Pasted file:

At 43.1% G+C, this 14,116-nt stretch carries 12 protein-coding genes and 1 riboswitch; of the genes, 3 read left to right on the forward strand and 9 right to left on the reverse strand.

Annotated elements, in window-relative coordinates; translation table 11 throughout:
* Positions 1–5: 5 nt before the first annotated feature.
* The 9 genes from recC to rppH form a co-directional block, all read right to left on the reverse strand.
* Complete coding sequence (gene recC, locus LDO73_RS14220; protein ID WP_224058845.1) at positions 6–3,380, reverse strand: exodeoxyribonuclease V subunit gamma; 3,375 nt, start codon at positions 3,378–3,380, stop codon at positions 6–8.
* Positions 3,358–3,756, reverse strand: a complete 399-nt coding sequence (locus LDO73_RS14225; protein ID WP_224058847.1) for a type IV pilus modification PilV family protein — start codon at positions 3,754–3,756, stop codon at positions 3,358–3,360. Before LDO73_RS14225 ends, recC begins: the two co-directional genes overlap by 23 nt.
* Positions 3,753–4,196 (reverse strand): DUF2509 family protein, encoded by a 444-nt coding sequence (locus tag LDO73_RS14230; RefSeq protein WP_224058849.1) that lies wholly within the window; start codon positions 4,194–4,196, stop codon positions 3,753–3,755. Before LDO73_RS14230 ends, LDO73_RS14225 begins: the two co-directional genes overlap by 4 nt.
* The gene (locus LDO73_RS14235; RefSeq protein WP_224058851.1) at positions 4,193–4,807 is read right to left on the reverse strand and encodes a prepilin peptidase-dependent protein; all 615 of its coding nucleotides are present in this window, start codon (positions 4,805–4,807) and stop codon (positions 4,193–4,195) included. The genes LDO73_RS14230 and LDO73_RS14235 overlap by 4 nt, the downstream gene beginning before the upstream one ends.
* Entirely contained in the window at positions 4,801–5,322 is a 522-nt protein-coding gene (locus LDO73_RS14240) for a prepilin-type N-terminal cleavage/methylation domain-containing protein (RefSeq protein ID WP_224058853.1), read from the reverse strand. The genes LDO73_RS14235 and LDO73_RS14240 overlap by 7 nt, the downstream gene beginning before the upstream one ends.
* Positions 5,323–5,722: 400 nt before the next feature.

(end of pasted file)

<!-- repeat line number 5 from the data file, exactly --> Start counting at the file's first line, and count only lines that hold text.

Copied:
* Complete coding sequence (gene recC, locus LDO73_RS14220; protein ID WP_224058845.1) at positions 6–3,380, reverse strand: exodeoxyribonuclease V subunit gamma; 3,375 nt, start codon at positions 3,378–3,380, stop codon at positions 6–8.